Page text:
Google's Project Loon

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Google's Project Loon 29 Aug2014

Google's Project Loon

Hello there! Amber Summers here. I stumbled across an amazing project that Google are doing & I’d really like to share it with you!

I’m communicating with you right now thanks to a magical place called ‘the internet’. Doesn’t sound so clever, does it? Did you know that only a third of the world’s population have the opportunity or ability to access the internet? It’s hard to believe that something so common, even essential in our day-to-day lives could be absent for 2 out of 3 people around the world. The internet is a limitless, ever-expanding cache of human knowledge, so it seems like such a shame that not everyone can share in it.

Some thoughtful people at Google saw a deficit, but they also saw an opportunity. Project Loon was born! The concept was this: put a heap of balloons up in the stratosphere & give the people internet. It sounds crazy, & it was! But wow - what a romantic notion: internet being beamed down to the world from balloons floating on the edge of space.

That concept is now a reality. In mid-2013, Google launched many test craft from the Canterbury region in New Zealand. They beamed down 3G internet to a small group of pilot testers. The pilot is continuing through 2014, being tested over a wider area. The ultimate goal is to create a ring of balloons surrounding the earth providing uninterrupted coverage to people below.

Each balloon is bigger than you might think. They are like weather balloons - around 15 metres in diameter & 12 metres tall. They are equipped with a radio antenna, GPS, radio transceivers, weather monitoring system, lithium ion batteries & solar panels. The electronics filter out any other signals & only communicate with internet providers on the ground & other Loons, effectively creating a network. Up in the stratosphere, there are layers of wind. By sending the balloons higher or lower, they can be sent in certain directions & even be grouped together which gives faster internet with better coverage back here on earth.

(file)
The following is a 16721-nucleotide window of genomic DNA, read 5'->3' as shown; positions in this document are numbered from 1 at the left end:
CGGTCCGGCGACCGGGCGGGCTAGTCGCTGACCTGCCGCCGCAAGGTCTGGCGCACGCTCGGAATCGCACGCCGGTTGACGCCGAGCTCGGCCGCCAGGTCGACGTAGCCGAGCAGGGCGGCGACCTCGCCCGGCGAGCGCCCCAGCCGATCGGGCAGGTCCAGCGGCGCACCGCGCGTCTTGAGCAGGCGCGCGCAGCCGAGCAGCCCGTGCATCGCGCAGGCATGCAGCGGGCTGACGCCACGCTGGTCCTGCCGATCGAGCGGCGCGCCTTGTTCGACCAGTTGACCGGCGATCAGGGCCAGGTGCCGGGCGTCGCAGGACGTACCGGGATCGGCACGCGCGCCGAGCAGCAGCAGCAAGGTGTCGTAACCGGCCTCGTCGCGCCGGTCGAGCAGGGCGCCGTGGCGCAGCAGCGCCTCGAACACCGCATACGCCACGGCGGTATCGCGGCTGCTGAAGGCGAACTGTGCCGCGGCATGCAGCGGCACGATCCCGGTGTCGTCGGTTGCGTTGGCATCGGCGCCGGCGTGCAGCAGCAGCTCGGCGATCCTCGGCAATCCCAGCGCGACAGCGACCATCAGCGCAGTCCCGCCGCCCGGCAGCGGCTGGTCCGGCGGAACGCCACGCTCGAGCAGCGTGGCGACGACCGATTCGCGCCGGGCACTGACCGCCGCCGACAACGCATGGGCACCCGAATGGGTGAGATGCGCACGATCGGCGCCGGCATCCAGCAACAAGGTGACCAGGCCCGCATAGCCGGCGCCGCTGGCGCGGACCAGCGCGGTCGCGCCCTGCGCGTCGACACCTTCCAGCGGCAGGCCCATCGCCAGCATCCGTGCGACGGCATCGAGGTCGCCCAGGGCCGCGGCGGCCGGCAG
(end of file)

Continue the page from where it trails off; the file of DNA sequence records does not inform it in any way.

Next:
Of course, what goes up, must come down. Loon Mission Control can pinpoint exactly where they want the balloons to land so their parts can be re-used & recycled. Balloons that last 100 or more days in the stratosphere are being developed right now.

Imagine the implications of this if it is rolled-out successfully. Remote children could have school come to them in their homes. What about isolated people being able to see a doctor at the click of a button? The possibilities are endless, & I’m really excited to watch what happens as the testing phase continues.

So, where are these Loons right now? Believe it or not, they've recently been sighted over New Zealand's south island, Brazil, off the New South Wales central coast & even closer to home, near Goondiwindi. If you’d like, you can track the Loons yourself! You can find them on Flightradar24 floating above the other aircraft & track updates on Google+ or their website.

For more information on Project Loon, please visit www.google.com/loon.


- Amber

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